Weather delays NASA launch of satellite to study soil

January 29, 2015
Windy weather forces NASA to delay the launch of a satellite that aims to study soil moisture on Earth

Windy weather forced NASA on Thursday to delay the launch of a satellite that aims to study soil moisture on Earth.

The SMAP observatory —short for Soil Moisture Active Passive—will make another attempt to blast off atop a United Launch Alliance Delta II rocket from Vandenberg Air Force Base in California early Friday, the US space agency said.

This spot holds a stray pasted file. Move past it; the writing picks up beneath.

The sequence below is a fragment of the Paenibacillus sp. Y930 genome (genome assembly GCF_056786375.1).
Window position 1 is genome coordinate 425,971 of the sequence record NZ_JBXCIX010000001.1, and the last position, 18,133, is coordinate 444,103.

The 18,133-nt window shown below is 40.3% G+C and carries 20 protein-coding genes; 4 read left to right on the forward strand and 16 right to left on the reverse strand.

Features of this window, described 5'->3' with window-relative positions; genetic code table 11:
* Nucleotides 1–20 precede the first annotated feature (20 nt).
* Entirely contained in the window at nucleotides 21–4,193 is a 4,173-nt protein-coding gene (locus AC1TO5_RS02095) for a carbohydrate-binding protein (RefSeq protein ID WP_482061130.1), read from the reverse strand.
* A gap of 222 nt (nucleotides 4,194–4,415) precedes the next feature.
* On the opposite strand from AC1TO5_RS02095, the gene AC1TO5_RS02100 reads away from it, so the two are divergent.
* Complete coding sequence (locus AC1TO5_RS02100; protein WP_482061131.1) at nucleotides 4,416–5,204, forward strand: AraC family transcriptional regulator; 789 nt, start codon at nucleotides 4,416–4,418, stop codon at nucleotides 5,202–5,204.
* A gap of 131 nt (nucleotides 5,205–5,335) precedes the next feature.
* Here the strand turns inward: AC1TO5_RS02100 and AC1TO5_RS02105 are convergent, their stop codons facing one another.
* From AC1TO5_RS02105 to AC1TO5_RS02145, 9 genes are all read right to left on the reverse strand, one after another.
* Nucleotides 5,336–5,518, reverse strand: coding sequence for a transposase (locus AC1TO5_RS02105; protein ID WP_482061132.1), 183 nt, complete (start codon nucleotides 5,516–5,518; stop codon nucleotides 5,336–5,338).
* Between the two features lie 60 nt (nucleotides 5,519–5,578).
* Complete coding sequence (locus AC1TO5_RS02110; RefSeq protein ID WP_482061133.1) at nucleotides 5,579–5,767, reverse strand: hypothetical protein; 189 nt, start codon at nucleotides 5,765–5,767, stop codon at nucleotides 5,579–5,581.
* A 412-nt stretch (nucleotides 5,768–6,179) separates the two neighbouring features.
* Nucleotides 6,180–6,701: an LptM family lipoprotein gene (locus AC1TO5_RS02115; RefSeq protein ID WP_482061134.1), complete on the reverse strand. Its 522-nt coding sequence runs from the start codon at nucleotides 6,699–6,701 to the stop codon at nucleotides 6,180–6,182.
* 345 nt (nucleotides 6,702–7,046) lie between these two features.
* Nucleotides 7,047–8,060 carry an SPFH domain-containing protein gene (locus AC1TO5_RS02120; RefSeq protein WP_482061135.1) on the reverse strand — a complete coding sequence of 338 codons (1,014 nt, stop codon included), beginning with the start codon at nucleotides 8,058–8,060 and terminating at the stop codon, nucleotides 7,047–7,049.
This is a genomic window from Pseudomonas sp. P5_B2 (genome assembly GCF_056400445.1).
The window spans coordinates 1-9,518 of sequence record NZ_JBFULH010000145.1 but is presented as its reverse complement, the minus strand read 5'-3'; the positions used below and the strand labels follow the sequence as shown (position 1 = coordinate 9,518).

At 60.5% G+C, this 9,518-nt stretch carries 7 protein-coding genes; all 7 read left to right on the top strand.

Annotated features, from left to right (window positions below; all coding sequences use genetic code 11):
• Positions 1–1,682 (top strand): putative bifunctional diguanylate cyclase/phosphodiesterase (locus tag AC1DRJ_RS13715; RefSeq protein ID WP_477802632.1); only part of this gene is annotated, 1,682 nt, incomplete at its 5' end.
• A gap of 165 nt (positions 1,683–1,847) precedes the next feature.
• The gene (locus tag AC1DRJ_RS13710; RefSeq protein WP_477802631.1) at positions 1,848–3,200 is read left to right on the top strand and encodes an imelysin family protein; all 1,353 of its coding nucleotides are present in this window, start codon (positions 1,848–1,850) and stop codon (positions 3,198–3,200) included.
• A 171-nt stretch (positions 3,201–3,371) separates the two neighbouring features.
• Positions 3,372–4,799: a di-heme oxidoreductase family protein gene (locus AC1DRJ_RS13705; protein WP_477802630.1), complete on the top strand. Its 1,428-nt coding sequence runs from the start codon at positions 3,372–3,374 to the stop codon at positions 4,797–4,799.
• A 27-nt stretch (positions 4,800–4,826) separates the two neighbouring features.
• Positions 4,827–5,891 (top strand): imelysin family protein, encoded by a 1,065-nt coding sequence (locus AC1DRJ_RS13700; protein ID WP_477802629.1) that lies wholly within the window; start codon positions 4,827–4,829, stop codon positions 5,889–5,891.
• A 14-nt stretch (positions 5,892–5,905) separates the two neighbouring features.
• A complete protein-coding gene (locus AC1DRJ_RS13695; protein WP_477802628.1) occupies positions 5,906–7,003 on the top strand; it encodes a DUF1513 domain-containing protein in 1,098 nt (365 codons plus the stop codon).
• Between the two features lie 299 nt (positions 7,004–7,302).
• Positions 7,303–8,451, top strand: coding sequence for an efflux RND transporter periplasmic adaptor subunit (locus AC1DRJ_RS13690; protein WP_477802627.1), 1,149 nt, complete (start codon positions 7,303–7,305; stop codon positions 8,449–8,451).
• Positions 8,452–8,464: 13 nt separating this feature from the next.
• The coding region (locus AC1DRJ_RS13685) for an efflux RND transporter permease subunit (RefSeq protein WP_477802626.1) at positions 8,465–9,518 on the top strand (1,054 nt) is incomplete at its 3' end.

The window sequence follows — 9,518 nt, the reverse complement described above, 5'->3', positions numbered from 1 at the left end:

The high-resolution maps that it returns to scientists should help prepare for the future in which severe weather like droughts and storms are expected to become more frequent, by giving experts better tools to forecast how crops and forests will change as the planet warms.

Explore further: NASA resets launch of carbon-monitoring satellite

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